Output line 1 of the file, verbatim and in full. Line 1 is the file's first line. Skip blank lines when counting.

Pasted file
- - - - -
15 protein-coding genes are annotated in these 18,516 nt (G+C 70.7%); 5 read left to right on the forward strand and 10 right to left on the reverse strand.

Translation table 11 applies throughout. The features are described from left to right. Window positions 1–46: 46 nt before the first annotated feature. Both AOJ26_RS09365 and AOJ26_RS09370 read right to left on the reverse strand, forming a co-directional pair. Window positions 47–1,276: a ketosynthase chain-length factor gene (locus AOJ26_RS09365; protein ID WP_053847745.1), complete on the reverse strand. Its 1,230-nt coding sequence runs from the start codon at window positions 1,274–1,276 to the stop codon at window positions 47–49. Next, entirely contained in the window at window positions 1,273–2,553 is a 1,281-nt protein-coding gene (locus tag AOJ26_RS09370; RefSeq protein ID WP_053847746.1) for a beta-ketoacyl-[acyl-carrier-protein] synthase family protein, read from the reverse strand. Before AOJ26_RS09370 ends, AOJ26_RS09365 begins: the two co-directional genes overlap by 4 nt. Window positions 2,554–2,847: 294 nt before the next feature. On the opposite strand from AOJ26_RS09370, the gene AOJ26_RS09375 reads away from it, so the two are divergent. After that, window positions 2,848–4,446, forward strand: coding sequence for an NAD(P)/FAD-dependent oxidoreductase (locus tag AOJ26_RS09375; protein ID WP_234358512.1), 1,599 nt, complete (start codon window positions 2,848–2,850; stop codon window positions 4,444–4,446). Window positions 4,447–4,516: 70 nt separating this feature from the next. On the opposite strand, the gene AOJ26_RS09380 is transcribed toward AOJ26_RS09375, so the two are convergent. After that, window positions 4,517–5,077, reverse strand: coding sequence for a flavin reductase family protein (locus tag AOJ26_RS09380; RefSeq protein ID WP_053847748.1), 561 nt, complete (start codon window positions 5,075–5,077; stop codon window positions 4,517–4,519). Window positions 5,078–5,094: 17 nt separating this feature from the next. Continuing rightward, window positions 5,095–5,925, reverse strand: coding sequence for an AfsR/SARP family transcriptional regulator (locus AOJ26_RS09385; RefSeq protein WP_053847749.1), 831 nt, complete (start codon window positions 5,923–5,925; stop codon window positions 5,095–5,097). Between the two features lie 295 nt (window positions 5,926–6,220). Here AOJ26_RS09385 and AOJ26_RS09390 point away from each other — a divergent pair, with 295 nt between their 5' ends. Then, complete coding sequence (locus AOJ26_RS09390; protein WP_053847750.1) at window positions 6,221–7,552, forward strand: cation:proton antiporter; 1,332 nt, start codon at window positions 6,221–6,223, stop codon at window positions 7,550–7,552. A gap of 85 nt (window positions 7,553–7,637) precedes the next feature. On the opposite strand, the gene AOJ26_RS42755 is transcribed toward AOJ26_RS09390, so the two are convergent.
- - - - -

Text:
15 protein-coding genes are annotated in these 18,516 nt (G+C 70.7%); 5 read left to right on the forward strand and 10 right to left on the reverse strand.